A once-per-day, drug-in-food protocol for prolonged administration of antiepileptic drugs in animal models


Address correspondence to F. Edward Dudek, Department of Physiology, University of Utah School of Medicine, 420 Chipeta Way, Suite 1700, Salt Lake City, UT 84108, U.S.A. E-mail: ed.dudek@hsc.utah.edu


Purpose:  Convenient and effective methods for administering potential antiepileptic drugs (AEDs) chronically should facilitate many experiments in animal models of chronic epilepsy with spontaneous recurrent seizures. This proof-of-principle study aimed to optimize a once-per-day, drug-in-food protocol by testing the effect of carbamazepine (CBZ) on the frequency of convulsive seizures in rats with kainate-induced epilepsy.

Methods:  Adult male rats were given repeated low-dose kainate injections until convulsive status epilepticus persisted for >3 h. After the rats developed spontaneous recurrent seizures, food pellets with CBZ (30, 100, or 300 mg/kg/day) were provided once per day in three 2-week trials (n = 7–9 rats) involving 5 days of CBZ or control treatment, separated by two recovery days within a trial. The total amount of food provided and consumed per day corresponded to a normal caloric diet (60 g/kg/day).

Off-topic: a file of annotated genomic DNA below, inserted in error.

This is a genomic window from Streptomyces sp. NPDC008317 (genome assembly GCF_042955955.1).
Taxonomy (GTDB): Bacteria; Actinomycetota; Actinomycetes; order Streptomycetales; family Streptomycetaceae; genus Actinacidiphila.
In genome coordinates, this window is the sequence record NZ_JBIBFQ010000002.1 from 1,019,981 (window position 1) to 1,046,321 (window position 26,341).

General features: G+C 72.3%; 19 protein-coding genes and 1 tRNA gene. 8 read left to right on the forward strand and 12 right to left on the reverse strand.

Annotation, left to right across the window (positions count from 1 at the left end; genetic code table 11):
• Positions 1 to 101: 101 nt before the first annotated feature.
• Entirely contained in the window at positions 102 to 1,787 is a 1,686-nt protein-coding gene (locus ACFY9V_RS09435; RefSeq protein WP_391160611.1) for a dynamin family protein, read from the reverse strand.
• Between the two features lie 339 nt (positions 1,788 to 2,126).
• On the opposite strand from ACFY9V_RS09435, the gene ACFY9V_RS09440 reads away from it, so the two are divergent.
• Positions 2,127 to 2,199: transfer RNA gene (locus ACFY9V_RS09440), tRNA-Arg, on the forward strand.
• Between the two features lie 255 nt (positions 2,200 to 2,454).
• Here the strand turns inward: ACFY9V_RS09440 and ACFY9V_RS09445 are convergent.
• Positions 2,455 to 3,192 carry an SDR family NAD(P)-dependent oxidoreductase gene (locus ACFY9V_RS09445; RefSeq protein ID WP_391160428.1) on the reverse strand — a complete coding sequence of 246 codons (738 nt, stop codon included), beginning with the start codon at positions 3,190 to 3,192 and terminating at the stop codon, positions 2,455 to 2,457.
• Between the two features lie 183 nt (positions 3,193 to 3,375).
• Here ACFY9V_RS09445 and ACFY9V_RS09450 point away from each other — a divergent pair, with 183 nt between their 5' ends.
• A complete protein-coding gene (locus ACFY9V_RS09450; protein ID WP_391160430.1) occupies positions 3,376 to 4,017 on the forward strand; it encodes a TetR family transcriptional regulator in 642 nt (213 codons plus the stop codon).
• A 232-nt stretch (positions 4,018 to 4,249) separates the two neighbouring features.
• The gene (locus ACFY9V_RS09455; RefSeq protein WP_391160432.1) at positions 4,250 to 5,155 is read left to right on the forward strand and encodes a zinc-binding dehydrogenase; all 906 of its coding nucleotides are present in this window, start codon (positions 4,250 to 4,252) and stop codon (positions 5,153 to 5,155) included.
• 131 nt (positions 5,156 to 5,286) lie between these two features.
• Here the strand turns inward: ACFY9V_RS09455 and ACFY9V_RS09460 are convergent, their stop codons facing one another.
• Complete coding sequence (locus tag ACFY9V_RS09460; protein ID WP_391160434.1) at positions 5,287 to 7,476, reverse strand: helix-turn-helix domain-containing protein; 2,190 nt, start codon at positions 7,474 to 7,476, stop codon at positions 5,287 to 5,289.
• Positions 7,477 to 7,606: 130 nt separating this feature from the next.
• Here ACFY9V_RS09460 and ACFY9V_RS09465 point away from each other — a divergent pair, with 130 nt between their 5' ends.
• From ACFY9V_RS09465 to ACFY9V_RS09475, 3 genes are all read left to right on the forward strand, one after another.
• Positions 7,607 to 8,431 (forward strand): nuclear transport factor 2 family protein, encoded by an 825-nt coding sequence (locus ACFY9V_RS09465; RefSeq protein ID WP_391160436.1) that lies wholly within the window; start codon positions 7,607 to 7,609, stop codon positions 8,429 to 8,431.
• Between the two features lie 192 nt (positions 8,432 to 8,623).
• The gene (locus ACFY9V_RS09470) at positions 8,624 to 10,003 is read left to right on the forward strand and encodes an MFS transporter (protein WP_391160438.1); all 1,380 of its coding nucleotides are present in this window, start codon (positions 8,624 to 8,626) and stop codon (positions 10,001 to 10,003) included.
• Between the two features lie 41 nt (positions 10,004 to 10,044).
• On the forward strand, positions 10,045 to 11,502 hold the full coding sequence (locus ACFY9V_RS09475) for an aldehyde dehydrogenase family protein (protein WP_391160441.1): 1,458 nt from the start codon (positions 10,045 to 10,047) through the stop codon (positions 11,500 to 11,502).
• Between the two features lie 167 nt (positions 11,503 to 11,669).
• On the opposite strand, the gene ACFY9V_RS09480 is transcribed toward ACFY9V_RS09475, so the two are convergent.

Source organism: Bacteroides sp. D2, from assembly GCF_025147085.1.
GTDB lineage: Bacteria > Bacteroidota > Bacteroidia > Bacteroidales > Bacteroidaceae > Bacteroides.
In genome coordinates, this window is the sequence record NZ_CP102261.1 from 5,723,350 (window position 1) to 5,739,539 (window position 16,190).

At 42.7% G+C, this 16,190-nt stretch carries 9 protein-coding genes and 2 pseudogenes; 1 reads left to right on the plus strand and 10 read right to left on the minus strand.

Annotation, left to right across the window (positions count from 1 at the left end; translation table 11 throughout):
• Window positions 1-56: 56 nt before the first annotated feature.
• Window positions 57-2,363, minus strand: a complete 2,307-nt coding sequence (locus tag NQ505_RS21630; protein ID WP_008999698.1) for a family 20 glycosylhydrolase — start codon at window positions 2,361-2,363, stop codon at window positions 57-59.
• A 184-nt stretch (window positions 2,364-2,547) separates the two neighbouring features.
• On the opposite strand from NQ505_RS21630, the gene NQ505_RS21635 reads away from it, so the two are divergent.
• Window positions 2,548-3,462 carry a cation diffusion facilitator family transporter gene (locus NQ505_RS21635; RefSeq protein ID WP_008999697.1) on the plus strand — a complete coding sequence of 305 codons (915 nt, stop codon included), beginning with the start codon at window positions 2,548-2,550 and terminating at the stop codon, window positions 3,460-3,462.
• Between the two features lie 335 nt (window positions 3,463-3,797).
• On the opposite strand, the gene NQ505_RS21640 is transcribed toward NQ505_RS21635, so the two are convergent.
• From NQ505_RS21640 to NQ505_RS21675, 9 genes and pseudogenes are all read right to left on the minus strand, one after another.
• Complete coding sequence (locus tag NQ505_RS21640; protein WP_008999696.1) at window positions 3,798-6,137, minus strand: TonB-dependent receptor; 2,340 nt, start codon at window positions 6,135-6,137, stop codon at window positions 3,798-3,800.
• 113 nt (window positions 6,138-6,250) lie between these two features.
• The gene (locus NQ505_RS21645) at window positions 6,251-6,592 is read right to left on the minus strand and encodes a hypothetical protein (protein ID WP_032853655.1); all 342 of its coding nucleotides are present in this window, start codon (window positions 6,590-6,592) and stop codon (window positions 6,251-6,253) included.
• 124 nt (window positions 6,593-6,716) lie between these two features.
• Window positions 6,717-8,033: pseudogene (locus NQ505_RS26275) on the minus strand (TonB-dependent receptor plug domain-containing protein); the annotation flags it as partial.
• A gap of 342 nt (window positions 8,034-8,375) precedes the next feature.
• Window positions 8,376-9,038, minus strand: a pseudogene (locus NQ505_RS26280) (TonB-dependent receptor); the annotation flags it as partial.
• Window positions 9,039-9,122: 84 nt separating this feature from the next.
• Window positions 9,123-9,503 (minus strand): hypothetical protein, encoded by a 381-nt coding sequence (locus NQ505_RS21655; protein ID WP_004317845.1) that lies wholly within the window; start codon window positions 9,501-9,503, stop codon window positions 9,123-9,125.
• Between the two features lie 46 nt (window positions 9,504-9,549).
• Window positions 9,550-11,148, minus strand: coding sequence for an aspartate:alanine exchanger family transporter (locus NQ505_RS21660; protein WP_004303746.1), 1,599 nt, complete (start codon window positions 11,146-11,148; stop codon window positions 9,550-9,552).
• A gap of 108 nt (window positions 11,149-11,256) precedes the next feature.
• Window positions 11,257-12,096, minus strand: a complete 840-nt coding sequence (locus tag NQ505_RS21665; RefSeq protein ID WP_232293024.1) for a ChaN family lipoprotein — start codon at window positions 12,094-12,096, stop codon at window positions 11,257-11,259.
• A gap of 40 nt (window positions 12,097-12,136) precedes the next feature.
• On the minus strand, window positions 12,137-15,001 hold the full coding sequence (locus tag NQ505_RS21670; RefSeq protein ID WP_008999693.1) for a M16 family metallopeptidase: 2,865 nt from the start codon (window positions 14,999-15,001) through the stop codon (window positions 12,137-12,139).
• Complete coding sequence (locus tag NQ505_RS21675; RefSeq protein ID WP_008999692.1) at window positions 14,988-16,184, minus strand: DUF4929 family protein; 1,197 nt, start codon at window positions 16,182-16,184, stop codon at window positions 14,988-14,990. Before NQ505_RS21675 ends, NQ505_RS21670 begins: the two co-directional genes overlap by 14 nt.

Key Findings:  When provided once per day, all animals ate the CBZ-containing food irregularly but continuously throughout the 24-h day. With this daily feeding protocol, CBZ significantly reduced the frequency of spontaneous convulsive seizures in a dose-dependent manner. It is important to note that the effect of CBZ was consistent across the 5 days and throughout each day of the trials. With food administered at 9:00 a.m., and blood assayed at 5:00 p.m., higher food levels of CBZ resulted in higher plasma concentrations of CBZ.

Significance:  This AED-in-food protocol is simple, efficient, inexpensive, reliable, and noninvasive; it allows easier long-term drug administration and is less stressful and more humane than other methods of AED administration.